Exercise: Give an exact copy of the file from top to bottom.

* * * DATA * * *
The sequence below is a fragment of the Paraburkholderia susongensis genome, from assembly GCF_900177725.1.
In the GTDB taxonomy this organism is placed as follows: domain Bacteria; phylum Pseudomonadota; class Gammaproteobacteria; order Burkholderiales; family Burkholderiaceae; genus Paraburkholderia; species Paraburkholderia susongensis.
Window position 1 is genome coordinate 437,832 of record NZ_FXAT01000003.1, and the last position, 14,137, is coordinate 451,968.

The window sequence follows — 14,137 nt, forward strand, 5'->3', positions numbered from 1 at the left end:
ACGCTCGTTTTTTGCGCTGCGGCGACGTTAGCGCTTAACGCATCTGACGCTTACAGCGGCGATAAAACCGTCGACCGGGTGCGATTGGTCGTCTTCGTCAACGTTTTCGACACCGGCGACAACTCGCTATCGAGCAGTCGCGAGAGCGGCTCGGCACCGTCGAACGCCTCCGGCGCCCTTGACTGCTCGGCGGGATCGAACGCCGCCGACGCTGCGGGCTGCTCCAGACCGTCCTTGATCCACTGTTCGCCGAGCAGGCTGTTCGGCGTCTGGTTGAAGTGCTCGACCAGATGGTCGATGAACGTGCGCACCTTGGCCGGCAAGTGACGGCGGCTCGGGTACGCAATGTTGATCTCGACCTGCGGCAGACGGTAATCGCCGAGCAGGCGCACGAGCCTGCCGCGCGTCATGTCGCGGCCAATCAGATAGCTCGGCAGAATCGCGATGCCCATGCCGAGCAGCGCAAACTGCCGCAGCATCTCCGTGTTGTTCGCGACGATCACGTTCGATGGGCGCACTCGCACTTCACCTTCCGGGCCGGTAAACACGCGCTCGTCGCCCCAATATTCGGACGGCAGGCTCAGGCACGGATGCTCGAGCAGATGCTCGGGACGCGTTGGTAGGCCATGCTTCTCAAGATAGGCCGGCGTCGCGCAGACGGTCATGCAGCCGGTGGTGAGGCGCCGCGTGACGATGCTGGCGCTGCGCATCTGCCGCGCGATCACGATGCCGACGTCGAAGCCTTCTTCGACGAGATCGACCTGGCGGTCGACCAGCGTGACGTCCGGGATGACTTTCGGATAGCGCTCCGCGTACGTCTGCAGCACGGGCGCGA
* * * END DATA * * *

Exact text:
The sequence below is a fragment of the Paraburkholderia susongensis genome, from assembly GCF_900177725.1.
In the GTDB taxonomy this organism is placed as follows: domain Bacteria; phylum Pseudomonadota; class Gammaproteobacteria; order Burkholderiales; family Burkholderiaceae; genus Paraburkholderia; species Paraburkholderia susongensis.
Window position 1 is genome coordinate 437,832 of record NZ_FXAT01000003.1, and the last position, 14,137, is coordinate 451,968.

The window sequence follows — 14,137 nt, forward strand, 5'->3', positions numbered from 1 at the left end:
ACGCTCGTTTTTTGCGCTGCGGCGACGTTAGCGCTTAACGCATCTGACGCTTACAGCGGCGATAAAACCGTCGACCGGGTGCGATTGGTCGTCTTCGTCAACGTTTTCGACACCGGCGACAACTCGCTATCGAGCAGTCGCGAGAGCGGCTCGGCACCGTCGAACGCCTCCGGCGCCCTTGACTGCTCGGCGGGATCGAACGCCGCCGACGCTGCGGGCTGCTCCAGACCGTCCTTGATCCACTGTTCGCCGAGCAGGCTGTTCGGCGTCTGGTTGAAGTGCTCGACCAGATGGTCGATGAACGTGCGCACCTTGGCCGGCAAGTGACGGCGGCTCGGGTACGCAATGTTGATCTCGACCTGCGGCAGACGGTAATCGCCGAGCAGGCGCACGAGCCTGCCGCGCGTCATGTCGCGGCCAATCAGATAGCTCGGCAGAATCGCGATGCCCATGCCGAGCAGCGCAAACTGCCGCAGCATCTCCGTGTTGTTCGCGACGATCACGTTCGATGGGCGCACTCGCACTTCACCTTCCGGGCCGGTAAACACGCGCTCGTCGCCCCAATATTCGGACGGCAGGCTCAGGCACGGATGCTCGAGCAGATGCTCGGGACGCGTTGGTAGGCCATGCTTCTCAAGATAGGCCGGCGTCGCGCAGACGGTCATGCAGCCGGTGGTGAGGCGCCGCGTGACGATGCTGGCGCTGCGCATCTGCCGCGCGATCACGATGCCGACGTCGAAGCCTTCTTCGACGAGATCGACCTGGCGGTCGACCAGCGTGACGTCCGGGATGACTTTCGGATAGCGCTCCGCGTACGTCTGCAGCACGGGCGCGA